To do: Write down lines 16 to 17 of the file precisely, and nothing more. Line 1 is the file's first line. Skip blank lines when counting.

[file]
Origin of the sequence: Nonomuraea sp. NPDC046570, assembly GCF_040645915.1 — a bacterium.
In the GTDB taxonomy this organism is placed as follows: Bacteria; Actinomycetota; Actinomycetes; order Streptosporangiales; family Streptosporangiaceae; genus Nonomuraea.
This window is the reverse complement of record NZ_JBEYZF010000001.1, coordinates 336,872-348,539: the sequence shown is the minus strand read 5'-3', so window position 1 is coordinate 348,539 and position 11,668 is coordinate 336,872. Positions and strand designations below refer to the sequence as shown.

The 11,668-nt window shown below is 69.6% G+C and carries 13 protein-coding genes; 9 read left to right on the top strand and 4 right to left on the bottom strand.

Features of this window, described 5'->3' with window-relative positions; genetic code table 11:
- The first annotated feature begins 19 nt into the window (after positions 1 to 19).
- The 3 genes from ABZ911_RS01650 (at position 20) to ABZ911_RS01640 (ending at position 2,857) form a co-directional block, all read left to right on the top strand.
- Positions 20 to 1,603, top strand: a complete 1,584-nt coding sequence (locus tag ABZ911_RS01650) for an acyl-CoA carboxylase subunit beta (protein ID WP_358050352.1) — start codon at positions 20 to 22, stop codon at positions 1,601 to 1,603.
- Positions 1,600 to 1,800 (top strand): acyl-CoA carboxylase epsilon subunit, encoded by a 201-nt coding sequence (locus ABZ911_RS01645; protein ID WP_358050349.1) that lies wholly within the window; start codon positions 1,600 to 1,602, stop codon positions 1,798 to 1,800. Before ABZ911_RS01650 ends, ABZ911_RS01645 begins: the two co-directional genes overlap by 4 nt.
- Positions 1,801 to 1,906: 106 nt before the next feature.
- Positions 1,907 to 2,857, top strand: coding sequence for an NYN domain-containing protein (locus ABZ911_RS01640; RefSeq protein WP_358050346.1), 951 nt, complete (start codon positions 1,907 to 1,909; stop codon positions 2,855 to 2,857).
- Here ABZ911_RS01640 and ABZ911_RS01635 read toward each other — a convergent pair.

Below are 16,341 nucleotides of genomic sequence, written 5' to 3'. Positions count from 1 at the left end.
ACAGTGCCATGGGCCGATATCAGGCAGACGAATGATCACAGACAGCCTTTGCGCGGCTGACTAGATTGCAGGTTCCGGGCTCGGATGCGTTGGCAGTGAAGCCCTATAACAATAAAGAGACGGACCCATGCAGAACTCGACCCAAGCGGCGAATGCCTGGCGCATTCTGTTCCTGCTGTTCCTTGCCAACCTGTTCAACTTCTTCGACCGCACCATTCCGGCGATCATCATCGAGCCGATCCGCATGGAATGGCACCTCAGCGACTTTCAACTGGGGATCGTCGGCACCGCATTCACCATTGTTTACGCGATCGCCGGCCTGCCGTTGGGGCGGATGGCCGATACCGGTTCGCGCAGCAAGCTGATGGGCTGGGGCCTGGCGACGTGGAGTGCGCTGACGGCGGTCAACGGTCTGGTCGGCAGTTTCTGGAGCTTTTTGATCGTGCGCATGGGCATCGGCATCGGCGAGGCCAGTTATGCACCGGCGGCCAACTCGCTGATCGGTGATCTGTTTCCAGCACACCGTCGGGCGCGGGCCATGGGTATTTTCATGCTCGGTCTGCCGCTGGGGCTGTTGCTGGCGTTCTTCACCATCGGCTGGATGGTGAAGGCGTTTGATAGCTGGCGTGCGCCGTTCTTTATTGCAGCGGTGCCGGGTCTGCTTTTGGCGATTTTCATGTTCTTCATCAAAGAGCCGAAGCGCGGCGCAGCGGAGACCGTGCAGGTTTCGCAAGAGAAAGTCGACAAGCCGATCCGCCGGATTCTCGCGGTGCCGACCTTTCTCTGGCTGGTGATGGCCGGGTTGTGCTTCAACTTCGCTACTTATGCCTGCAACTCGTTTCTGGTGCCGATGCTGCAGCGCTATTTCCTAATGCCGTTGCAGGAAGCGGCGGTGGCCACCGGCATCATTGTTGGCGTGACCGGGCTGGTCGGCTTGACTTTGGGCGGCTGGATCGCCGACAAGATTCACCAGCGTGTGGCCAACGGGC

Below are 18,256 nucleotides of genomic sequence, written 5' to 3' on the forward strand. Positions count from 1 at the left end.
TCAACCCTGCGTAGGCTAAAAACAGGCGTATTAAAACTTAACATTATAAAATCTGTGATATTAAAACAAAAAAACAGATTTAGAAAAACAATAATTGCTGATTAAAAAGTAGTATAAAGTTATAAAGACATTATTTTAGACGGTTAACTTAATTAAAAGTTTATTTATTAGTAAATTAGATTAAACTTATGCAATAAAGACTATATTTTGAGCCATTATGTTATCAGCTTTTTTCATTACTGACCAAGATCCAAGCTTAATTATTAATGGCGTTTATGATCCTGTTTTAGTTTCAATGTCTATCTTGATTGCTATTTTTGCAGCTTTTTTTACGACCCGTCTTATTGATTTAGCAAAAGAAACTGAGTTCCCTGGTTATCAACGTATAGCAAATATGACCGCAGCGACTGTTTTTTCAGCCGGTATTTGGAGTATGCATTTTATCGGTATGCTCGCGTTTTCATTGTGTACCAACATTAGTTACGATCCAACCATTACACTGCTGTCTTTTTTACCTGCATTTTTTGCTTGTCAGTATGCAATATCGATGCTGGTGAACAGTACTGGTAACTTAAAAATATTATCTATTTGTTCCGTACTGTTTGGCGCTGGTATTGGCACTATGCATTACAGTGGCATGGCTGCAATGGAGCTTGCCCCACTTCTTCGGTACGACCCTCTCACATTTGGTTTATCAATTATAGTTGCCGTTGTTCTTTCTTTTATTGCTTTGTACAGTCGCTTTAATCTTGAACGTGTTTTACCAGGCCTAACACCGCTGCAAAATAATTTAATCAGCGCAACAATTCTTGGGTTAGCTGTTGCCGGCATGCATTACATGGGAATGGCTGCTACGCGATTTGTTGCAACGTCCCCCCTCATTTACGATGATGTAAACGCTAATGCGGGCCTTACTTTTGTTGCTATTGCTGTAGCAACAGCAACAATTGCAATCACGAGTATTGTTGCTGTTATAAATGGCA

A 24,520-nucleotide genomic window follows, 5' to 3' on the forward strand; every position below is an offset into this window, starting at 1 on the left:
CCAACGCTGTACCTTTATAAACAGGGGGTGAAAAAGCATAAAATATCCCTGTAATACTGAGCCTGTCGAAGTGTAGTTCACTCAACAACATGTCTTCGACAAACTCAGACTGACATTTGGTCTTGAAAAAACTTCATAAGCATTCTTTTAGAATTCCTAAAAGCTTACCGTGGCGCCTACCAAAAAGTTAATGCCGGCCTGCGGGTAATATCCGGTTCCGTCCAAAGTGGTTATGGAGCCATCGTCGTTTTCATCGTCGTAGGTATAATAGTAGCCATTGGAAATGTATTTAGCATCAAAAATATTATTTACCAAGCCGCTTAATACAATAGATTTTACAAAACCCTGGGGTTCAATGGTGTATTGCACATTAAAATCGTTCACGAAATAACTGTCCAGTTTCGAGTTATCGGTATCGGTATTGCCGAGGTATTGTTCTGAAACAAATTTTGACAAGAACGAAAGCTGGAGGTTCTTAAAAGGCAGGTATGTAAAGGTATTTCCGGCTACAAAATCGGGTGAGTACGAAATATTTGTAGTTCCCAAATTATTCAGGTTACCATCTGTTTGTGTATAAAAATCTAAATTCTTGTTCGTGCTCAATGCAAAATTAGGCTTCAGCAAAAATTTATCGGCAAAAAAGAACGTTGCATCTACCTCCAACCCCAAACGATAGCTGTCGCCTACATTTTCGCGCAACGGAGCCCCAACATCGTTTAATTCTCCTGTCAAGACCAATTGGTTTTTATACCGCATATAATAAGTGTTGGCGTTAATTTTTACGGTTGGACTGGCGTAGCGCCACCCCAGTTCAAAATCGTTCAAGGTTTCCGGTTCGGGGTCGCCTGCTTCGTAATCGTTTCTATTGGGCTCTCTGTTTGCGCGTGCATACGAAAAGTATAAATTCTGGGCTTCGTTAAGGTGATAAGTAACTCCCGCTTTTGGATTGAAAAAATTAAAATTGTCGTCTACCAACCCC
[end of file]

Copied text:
TCAACCCTGCGTAGGCTAAAAACAGGCGTATTAAAACTTAACATTATAAAATCTGTGATATTAAAACAAAAAAACAGATTTAGAAAAACAATAATTGCTGATTAAAAAGTAGTATAAAGTTATAAAGACATTATTTTAGACGGTTAACTTAATTAAAAGTTTATTTATTAGTAAATTAGATTAAACTTATGCAATAAAGACTATATTTTGAGCCATTATGTTATCAGCTTTTTTCATTACTGACCAAGATCCAAGCTTAATTATTAATGGCGTTTATGATCCTGTTTTAGTTTCAATGTCTATCTTGATTGCTATTTTTGCAGCTTTTTTTACGACCCGTCTTATTGATTTAGCAAAAGAAACTGAGTTCCCTGGTTATCAACGTATAGCAAATATGACCGCAGCGACTGTTTTTTCAGCCGGTATTTGGAGTATGCATTTTATCGGTATGCTCGCGTTTTCATTGTGTACCAACATTAGTTACGATCCAACCATTACACTGCTGTCTTTTTTACCTGCATTTTTTGCTTGTCAGTATGCAATATCGATGCTGGTGAACAGTACTGGTAACTTAAAAATATTATCTATTTGTTCCGTACTGTTTGGCGCTGGTATTGGCACTATGCATTACAGTGGCATGGCTGCAATGGAGCTTGCCCCACTTCTTCGGTACGACCCTCTCACATTTGGTTTATCAATTATAGTTGCCGTTGTTCTTTCTTTTATTGCTTTGTACAGTCGCTTTAATCTTGAACGTGTTTTACCAGGCCTAACACCGCTGCAAAATAATTTAATCAGCGCAACAATTCTTGGGTTAGCTGTTGCCGGCATGCATTACATGGGAATGGCTGCTACGCGATTTGTTGCAACGTCCCCCCTCATTTACGATGATGTAAACGCTAATGCGGGCCTTACTTTTGTTGCTATTGCTGTAGCAACAGCAACAATTGCAATCACGAGTATTGTTGCTGTTATAAATGGCA

A 24,520-nucleotide genomic window follows, 5' to 3' on the forward strand; every position below is an offset into this window, starting at 1 on the left: